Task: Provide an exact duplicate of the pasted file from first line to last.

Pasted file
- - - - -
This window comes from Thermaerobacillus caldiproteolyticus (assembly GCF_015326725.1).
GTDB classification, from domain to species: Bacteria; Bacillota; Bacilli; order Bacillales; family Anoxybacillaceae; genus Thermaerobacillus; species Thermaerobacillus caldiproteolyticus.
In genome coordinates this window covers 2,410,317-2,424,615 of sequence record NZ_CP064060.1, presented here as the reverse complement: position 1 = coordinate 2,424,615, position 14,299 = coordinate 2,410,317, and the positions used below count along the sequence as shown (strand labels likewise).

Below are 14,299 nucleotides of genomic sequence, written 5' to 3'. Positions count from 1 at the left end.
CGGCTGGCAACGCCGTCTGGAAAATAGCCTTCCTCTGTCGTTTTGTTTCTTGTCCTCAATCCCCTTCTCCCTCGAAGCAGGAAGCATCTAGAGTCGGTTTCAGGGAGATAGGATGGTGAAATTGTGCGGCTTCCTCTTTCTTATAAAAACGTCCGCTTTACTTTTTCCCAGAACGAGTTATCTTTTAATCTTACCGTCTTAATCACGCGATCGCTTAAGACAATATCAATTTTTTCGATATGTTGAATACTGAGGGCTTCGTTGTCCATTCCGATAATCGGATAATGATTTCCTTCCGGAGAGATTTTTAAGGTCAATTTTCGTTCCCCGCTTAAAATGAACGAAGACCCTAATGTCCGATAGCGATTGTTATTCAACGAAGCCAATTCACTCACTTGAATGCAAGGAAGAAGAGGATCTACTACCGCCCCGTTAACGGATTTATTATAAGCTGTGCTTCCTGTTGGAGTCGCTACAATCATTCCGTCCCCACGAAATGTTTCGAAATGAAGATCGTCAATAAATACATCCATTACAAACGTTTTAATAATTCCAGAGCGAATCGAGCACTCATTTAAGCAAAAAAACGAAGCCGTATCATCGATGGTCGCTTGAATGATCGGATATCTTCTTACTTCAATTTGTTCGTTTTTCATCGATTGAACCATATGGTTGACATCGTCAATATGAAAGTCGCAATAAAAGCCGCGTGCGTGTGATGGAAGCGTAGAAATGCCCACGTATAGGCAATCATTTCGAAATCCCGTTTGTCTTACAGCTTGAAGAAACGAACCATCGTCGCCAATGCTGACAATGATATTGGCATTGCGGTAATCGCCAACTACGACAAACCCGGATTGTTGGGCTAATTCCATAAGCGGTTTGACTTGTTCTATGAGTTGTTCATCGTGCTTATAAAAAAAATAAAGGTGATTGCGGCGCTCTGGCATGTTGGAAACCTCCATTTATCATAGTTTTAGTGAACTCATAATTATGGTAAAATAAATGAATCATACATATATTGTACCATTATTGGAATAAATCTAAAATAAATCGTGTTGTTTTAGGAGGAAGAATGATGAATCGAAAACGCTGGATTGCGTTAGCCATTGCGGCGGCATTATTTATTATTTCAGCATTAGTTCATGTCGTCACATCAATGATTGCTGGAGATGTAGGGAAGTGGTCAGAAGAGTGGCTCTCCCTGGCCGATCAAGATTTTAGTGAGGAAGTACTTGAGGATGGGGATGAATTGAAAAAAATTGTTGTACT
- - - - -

This window comes from Thermaerobacillus caldiproteolyticus (assembly GCF_015326725.1).
GTDB classification, from domain to species: Bacteria; Bacillota; Bacilli; order Bacillales; family Anoxybacillaceae; genus Thermaerobacillus; species Thermaerobacillus caldiproteolyticus.
In genome coordinates this window covers 2,410,317-2,424,615 of sequence record NZ_CP064060.1, presented here as the reverse complement: position 1 = coordinate 2,424,615, position 14,299 = coordinate 2,410,317, and the positions used below count along the sequence as shown (strand labels likewise).

Below are 14,299 nucleotides of genomic sequence, written 5' to 3'. Positions count from 1 at the left end.
CGGCTGGCAACGCCGTCTGGAAAATAGCCTTCCTCTGTCGTTTTGTTTCTTGTCCTCAATCCCCTTCTCCCTCGAAGCAGGAAGCATCTAGAGTCGGTTTCAGGGAGATAGGATGGTGAAATTGTGCGGCTTCCTCTTTCTTATAAAAACGTCCGCTTTACTTTTTCCCAGAACGAGTTATCTTTTAATCTTACCGTCTTAATCACGCGATCGCTTAAGACAATATCAATTTTTTCGATATGTTGAATACTGAGGGCTTCGTTGTCCATTCCGATAATCGGATAATGATTTCCTTCCGGAGAGATTTTTAAGGTCAATTTTCGTTCCCCGCTTAAAATGAACGAAGACCCTAATGTCCGATAGCGATTGTTATTCAACGAAGCCAATTCACTCACTTGAATGCAAGGAAGAAGAGGATCTACTACCGCCCCGTTAACGGATTTATTATAAGCTGTGCTTCCTGTTGGAGTCGCTACAATCATTCCGTCCCCACGAAATGTTTCGAAATGAAGATCGTCAATAAATACATCCATTACAAACGTTTTAATAATTCCAGAGCGAATCGAGCACTCATTTAAGCAAAAAAACGAAGCCGTATCATCGATGGTCGCTTGAATGATCGGATATCTTCTTACTTCAATTTGTTCGTTTTTCATCGATTGAACCATATGGTTGACATCGTCAATATGAAAGTCGCAATAAAAGCCGCGTGCGTGTGATGGAAGCGTAGAAATGCCCACGTATAGGCAATCATTTCGAAATCCCGTTTGTCTTACAGCTTGAAGAAACGAACCATCGTCGCCAATGCTGACAATGATATTGGCATTGCGGTAATCGCCAACTACGACAAACCCGGATTGTTGGGCTAATTCCATAAGCGGTTTGACTTGTTCTATGAGTTGTTCATCGTGCTTATAAAAAAAATAAAGGTGATTGCGGCGCTCTGGCATGTTGGAAACCTCCATTTATCATAGTTTTAGTGAACTCATAATTATGGTAAAATAAATGAATCATACATATATTGTACCATTATTGGAATAAATCTAAAATAAATCGTGTTGTTTTAGGAGGAAGAATGATGAATCGAAAACGCTGGATTGCGTTAGCCATTGCGGCGGCATTATTTATTATTTCAGCATTAGTTCATGTCGTCACATCAATGATTGCTGGAGATGTAGGGAAGTGGTCAGAAGAGTGGCTCTCCCTGGCCGATCAAGATTTTAGTGAGGAAGTACTTGAGGATGGGGATGAATTGAAAAAAATTGTTGTACT